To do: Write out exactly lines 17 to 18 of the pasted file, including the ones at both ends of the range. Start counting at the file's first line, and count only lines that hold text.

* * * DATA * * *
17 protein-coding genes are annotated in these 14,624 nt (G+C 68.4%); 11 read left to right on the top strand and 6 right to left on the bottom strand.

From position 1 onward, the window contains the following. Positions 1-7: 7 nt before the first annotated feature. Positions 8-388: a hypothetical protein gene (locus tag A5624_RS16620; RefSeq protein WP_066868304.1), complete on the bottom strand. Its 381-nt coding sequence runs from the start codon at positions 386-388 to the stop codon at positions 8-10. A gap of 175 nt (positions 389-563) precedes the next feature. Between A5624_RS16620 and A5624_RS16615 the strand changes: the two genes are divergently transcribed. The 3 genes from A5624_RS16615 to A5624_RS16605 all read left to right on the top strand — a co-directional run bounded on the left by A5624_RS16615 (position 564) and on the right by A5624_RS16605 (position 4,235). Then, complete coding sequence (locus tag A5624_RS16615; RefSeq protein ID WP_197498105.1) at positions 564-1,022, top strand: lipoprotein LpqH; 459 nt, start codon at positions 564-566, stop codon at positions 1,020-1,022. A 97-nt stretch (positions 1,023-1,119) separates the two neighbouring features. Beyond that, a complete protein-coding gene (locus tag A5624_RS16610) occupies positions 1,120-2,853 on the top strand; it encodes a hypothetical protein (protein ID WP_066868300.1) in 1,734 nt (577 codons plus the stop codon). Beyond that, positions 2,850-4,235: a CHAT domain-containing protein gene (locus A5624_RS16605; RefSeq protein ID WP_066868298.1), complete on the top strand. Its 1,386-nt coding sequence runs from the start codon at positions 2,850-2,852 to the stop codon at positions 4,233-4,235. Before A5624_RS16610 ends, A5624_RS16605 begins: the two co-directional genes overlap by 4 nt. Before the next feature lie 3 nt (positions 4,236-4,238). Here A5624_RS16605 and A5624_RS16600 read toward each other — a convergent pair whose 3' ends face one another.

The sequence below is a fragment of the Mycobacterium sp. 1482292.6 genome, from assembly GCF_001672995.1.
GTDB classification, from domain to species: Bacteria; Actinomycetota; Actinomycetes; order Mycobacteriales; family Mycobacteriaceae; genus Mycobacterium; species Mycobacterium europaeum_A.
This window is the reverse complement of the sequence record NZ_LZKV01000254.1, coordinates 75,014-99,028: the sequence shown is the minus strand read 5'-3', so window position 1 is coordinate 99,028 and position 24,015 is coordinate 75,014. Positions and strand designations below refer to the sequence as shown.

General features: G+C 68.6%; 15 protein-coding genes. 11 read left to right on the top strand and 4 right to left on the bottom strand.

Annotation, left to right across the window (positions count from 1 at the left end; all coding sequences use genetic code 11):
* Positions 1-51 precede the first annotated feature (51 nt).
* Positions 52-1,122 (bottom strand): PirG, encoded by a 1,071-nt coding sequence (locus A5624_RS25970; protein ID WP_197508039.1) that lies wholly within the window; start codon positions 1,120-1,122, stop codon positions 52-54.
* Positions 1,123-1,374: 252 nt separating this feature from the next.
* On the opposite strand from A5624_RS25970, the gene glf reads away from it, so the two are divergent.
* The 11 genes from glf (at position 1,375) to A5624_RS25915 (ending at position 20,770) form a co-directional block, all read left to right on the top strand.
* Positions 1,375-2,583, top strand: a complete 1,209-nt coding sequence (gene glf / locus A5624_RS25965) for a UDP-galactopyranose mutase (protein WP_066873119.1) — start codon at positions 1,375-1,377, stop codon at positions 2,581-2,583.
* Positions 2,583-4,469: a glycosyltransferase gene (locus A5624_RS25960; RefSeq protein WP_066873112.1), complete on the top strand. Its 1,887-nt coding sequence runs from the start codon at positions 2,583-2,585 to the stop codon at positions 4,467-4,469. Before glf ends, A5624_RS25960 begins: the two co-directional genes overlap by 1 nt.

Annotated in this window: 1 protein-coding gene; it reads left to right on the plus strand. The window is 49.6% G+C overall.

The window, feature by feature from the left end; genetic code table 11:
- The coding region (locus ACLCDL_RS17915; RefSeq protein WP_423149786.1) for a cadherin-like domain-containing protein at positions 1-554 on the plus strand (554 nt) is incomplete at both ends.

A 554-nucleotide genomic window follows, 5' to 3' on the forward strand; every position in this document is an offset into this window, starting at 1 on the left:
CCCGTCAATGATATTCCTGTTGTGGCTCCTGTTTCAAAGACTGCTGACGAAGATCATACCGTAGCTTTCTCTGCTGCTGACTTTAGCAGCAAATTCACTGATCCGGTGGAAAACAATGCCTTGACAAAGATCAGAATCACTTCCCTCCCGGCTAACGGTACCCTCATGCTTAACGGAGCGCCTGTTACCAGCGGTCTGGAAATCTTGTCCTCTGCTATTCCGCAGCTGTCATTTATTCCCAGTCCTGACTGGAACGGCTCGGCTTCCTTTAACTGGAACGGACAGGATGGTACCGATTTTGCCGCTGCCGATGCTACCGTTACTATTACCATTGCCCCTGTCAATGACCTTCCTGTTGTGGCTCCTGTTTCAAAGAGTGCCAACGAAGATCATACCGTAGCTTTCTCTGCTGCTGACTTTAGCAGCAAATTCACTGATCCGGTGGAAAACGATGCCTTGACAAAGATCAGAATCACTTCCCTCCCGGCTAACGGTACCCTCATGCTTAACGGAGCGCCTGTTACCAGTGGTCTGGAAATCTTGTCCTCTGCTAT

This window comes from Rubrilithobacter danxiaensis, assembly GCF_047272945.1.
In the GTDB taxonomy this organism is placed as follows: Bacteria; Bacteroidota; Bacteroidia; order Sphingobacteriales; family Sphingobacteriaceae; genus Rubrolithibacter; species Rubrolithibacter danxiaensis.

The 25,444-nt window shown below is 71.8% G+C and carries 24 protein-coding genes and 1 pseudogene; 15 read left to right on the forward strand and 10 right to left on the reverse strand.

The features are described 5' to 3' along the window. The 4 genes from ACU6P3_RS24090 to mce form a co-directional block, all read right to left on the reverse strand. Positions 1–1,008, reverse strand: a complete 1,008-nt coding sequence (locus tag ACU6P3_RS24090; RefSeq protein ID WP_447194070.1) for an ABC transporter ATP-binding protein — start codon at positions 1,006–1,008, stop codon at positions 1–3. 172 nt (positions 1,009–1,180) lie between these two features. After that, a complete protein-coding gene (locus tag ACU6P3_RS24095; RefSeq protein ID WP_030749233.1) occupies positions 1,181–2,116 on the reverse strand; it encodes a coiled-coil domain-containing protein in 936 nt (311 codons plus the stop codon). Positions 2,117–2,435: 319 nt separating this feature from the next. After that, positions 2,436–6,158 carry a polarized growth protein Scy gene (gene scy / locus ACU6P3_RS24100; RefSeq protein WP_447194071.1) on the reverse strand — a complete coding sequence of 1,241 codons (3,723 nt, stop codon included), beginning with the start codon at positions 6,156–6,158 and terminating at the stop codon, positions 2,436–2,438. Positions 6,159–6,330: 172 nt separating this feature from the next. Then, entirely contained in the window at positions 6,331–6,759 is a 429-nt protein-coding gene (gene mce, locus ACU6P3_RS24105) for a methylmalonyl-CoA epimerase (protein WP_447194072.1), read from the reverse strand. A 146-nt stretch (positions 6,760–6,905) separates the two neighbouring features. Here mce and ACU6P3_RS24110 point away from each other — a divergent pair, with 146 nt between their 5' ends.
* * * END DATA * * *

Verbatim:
- The coding region (locus ACLCDL_RS17915; RefSeq protein WP_423149786.1) for a cadherin-like domain-containing protein at positions 1-554 on the plus strand (554 nt) is incomplete at both ends.

A 554-nucleotide genomic window follows, 5' to 3' on the forward strand; every position in this document is an offset into this window, starting at 1 on the left: